In the second episode of When Eagles Dare, aptly named 'Dougie’s Team', we find out more about the squad that Dougie Freedman put together and just how it worked. Check out more below for an in depth look at the signings and the tactics.
Please note, there are some minor spoilers in the below. If you don't know Palace's story fully and haven't watched When Eagles Dare yet, find out how you can here!
The system Freedman implemented was a 4-2-3-1, seeking to be compact defensively and hit teams on the counter-attack with pace and power from the front four.
The 2012/13 team was predominantly made up of new signings, though the core of Glenn Murray, Kagisho Dikgacoi, Mile Jedinak and Peter Ramage were signed in the season before.
New signing Joel Ward slotted in at right-back immediately, though he was versatile and could play across the back-four and in midfield.
Damien Delaney and Ramage formed a formidable partnership at the heart of defence, having previously played together at Queens Park Rangers.
The left-back role alternated between Norweigan Jonathan Parr, who also joined in 2011/12, and Dean Moxey, who was already at the club too.
The defence’s main goals were to soak up pressure and win the ball back from any opposition attack. Once possession was regained the ideal path was to distribute to the wingers or the two midfielders.
Freedman favoured a two-man midfield with two defensively-minded players sitting in front of the defence. The two players of choice were Jedinak and Dikgacoi who were both at the club in 11/12. They screened any balls and attacks through the middle while acting as an outlet for the defence if they won back possession.
Ahead of the two was a No.10. This was a role in the middle of the pitch in which a player would carry the ball forward and help the transition to attack. New signing André Moritz featured in this position often, as did academy product Jonny Williams and at times Owen Garvan.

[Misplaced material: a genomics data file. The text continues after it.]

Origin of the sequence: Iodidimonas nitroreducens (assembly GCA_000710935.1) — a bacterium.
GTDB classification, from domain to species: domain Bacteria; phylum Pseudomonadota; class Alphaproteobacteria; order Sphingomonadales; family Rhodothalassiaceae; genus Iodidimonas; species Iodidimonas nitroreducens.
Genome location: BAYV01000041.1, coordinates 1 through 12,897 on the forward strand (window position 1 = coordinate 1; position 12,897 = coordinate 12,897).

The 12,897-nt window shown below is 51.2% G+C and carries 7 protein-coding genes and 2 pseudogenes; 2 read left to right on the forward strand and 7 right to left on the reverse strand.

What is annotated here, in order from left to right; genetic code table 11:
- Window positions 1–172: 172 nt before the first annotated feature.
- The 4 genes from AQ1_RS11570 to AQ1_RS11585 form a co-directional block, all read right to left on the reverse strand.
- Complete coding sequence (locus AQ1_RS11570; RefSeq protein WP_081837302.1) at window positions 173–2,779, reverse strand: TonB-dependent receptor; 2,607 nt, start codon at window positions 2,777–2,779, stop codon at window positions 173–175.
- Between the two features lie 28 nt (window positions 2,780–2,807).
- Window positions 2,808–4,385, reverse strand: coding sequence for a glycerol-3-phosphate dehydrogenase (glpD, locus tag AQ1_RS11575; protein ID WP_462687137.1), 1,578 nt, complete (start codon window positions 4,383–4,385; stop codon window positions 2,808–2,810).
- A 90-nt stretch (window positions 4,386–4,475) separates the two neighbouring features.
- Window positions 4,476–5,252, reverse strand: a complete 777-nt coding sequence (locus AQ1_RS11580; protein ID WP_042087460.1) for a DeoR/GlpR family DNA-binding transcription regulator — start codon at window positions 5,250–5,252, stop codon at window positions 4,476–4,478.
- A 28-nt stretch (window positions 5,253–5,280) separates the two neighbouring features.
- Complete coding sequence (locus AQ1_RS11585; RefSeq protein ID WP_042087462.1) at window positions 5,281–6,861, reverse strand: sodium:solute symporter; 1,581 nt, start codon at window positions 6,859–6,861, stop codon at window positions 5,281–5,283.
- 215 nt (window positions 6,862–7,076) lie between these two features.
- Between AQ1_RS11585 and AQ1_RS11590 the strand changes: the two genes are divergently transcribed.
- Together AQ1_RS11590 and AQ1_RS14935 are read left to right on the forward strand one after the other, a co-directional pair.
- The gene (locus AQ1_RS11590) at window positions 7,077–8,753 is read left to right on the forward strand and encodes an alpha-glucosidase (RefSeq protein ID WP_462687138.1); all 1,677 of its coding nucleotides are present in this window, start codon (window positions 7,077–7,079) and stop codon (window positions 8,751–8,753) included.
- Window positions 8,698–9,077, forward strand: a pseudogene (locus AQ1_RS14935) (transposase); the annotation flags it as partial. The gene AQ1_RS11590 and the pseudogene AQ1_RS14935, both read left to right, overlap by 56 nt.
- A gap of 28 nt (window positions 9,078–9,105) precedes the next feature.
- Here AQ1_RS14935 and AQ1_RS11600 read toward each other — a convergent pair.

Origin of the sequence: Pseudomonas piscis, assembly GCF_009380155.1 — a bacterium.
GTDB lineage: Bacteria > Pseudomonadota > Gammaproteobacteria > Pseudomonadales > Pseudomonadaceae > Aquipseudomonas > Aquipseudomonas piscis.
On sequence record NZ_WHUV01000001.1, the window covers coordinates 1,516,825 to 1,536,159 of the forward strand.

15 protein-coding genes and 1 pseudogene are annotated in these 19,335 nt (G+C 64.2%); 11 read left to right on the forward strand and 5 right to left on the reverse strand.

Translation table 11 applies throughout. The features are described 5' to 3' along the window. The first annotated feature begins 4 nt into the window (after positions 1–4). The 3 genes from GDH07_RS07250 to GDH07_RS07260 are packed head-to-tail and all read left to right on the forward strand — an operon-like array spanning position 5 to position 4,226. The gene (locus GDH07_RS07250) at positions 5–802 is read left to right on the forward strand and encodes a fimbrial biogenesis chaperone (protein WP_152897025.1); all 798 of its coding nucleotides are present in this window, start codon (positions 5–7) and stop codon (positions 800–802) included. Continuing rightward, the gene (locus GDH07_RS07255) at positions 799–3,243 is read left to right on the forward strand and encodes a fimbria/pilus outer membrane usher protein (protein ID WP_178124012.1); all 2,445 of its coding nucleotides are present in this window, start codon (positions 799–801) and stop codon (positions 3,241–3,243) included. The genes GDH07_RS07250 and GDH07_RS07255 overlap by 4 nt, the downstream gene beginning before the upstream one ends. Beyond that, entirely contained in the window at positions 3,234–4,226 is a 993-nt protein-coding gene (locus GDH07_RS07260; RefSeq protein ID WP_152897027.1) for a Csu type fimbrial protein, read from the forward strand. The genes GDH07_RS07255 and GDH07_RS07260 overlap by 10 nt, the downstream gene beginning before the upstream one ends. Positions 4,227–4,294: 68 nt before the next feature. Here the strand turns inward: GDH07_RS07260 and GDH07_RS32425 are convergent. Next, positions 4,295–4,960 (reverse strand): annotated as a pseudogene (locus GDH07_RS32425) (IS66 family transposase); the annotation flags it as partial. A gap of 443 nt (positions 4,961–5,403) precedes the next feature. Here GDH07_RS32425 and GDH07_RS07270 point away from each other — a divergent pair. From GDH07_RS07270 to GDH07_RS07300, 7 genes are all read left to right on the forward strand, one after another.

The attack consisted of pacy wingers in the shape of Wilfried Zaha and new signing Yannick Bolasie. They would pick up the ball from the midfield or defence and were instructed to run at full-backs to make space and create chances.
The wingers were accompanied by main centre-forward Glenn Murray. He stayed central and played close to the last opposition defenders to feed on any balls that were fired into the box. Aaron Wilbraham and later Kevin Phillips offered alternatives in the striker role.
The wingers' devastating pace and power caused problems for multiple defences in the Championship that season, and Glenn Murray’s prowess in the box was unrivalled as the attack combined to score 41 league goals that season.
The team was established from top to bottom with a clear structure in mind. The players were comfortable in fulfilling their roles, as Freedman explains in the second episode of When Eagles Dare: “We had a very good platform. With that defence of solid foundation, [we had] the ability to go and hurt teams.”
Zaha adds: “Obviously at the beginning things were a bit all over the place, but things just fell into place and we kind of understood our roles and what we had to do.”
'Dougie’s Team' is the name of the second episode of When Eagles Dare. Find out more about the documentary and where to watch it by clicking here.